“reassignment.” Not all transgender people choose to or can afford to have GRS.
Overemphasising the importance of GRS to the transition or affirmation process
should be avoided.
Te Reo Māori:
NB: Te reo Māori words are more correctly spelled with a macron (Māori) rather than a
double letter (Maaori). However, as many of our resources are online, and using
macrons online can be problematic, we sometimes use double letters instead of
macrons. It is more important that you pronounce the long ‘ā’ sound, than it is that
you use a macron. It is OK to use double letters if you can’t use macrons.
Takataapui, or Takatāpui.
Takatāpui refers to Māori who are not heterosexual and/or not cisgender.
It is used both as a gender identity (similar to transgender), as an
attraction or sexual orientation (similar to lesbian, gay, bi, or pansexual). It is also
used as an umbrella term for all
non-heterosexual and/or non-cisgender Māori people (similar to ‘Rainbow
Takatāpui – Rainbow Māori.
Often used to roughly mean ”rainbow
person” or ”rainbow community”, in a similar way to LGBTQI+.
Some say it is specific to Māori, others use it for all LGBTQI+ people broadly, as simply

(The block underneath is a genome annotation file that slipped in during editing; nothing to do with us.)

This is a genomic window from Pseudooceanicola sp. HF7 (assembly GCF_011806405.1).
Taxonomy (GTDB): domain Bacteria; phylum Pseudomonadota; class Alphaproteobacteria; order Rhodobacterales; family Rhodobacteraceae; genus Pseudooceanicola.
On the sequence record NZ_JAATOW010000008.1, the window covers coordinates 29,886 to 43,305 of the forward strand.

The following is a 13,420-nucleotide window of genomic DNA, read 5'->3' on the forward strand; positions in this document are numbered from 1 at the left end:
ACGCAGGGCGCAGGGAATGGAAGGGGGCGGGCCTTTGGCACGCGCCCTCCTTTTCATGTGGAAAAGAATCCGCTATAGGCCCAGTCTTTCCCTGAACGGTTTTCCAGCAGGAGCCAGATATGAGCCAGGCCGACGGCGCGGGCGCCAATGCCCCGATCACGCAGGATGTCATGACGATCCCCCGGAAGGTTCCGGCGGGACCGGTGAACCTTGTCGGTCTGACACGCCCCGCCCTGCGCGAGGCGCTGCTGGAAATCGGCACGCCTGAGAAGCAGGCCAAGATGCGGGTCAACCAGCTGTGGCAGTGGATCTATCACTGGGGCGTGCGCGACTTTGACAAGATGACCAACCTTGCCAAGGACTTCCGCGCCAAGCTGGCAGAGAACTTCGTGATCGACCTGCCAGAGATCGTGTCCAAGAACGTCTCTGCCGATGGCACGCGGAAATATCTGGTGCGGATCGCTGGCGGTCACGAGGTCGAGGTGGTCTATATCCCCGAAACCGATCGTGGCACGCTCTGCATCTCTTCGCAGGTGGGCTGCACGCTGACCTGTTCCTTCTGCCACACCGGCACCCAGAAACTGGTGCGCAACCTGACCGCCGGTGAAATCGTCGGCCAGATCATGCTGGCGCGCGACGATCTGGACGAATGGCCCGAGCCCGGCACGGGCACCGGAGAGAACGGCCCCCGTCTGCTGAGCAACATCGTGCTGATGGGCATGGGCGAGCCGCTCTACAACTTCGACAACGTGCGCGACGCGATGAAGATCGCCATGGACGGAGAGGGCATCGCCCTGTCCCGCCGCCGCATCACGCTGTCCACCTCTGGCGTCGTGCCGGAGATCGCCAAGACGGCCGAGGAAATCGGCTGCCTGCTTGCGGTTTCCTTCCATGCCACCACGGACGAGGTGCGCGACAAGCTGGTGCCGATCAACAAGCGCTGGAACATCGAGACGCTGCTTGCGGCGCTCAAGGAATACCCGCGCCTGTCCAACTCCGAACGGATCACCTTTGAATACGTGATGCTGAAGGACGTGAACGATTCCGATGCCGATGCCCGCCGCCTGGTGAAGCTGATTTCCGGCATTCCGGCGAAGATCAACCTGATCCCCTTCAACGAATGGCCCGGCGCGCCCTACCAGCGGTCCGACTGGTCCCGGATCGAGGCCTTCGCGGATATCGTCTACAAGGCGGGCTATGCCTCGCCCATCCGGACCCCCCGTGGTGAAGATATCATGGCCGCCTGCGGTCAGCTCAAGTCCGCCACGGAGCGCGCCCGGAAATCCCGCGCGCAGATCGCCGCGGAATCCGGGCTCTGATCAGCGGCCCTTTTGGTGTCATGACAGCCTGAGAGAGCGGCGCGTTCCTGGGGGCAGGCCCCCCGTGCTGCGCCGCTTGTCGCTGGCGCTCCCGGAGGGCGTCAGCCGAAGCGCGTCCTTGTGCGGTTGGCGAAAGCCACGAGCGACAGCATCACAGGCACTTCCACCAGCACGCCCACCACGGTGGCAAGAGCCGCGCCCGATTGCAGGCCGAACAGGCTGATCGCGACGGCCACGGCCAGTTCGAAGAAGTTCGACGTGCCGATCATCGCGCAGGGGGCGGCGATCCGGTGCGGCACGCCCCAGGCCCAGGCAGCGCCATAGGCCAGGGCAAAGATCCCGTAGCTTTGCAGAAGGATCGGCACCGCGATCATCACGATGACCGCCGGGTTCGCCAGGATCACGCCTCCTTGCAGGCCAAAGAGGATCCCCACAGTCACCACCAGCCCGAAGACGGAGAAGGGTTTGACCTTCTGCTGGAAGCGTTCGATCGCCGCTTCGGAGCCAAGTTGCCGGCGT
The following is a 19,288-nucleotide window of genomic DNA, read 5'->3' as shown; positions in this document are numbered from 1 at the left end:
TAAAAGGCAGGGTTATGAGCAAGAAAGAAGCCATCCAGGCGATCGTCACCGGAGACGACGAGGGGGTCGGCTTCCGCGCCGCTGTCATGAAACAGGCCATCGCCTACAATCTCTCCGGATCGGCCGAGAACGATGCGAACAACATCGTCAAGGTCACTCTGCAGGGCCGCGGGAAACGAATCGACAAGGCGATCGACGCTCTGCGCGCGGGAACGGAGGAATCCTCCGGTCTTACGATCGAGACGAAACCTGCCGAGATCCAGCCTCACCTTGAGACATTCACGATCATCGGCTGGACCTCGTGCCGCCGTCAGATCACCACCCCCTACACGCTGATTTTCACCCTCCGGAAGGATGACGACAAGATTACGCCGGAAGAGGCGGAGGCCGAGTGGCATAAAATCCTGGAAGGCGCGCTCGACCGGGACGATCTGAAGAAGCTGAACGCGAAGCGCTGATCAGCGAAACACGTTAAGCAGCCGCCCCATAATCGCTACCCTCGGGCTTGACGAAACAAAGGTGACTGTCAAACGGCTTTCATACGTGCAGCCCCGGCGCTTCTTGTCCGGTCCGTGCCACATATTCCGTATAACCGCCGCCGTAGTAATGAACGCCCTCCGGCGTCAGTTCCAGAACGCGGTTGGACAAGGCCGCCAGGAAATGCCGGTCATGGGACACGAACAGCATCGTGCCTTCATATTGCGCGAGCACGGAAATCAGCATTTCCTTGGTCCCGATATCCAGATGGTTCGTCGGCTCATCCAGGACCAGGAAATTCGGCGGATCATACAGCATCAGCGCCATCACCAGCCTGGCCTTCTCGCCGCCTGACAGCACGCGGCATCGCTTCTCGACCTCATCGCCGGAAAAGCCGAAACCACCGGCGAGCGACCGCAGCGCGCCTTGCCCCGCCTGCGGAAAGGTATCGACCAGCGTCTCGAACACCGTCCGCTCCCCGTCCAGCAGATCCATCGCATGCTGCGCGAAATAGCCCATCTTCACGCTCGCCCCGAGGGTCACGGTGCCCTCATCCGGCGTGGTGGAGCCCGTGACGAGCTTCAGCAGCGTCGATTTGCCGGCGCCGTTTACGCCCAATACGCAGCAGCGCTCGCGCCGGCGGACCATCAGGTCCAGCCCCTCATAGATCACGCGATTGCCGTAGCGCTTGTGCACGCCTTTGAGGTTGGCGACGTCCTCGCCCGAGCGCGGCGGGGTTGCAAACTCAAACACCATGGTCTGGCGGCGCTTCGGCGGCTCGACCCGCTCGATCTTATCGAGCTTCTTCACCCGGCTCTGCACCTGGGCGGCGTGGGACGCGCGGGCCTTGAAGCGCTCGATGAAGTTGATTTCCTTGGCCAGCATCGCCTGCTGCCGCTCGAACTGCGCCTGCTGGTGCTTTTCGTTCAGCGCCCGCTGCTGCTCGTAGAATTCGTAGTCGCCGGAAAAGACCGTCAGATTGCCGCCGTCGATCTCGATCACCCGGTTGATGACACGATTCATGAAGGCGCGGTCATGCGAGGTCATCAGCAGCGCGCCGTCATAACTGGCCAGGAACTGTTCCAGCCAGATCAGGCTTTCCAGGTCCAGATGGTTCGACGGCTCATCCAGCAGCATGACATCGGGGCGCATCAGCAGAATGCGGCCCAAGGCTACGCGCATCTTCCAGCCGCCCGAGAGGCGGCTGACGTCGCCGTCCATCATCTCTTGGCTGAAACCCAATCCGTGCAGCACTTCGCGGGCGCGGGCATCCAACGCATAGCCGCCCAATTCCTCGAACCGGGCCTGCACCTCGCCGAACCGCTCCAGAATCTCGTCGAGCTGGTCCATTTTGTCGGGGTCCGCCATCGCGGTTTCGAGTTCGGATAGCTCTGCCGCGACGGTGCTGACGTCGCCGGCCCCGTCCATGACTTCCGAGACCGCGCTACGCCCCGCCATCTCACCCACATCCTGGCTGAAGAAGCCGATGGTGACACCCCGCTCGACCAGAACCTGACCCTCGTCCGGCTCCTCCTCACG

te reo Māori for rainbow people.
Māori culture has traditionally included and celebrated people of all genders, and their
relationships to people of any gender. Māori culture includes all Māori people.
Despite Aotearoa becoming a British colony in 1840, and the resulting laws
and value systems being hostile to takatāpui both historically and
today; tikanga Māori continues to awhi and embrace takatāpui whānau.
At it’s core, takatāpui is a Māori concept that sits within Māori culture, with it’s own
history and wairua, one very different to terms such as LGBTQI+.
There is no direct English translation, but these are some whakāro or ideas for
Takataapui – Māori Genders.
Takataapui is used more specifically for Māori genders, including those on the next
Takataapui is often used as a gender of it’s self – Māori transgender not-otherwisespecified. Some also use takatāpui to refer to non-Māori who are transgender and/or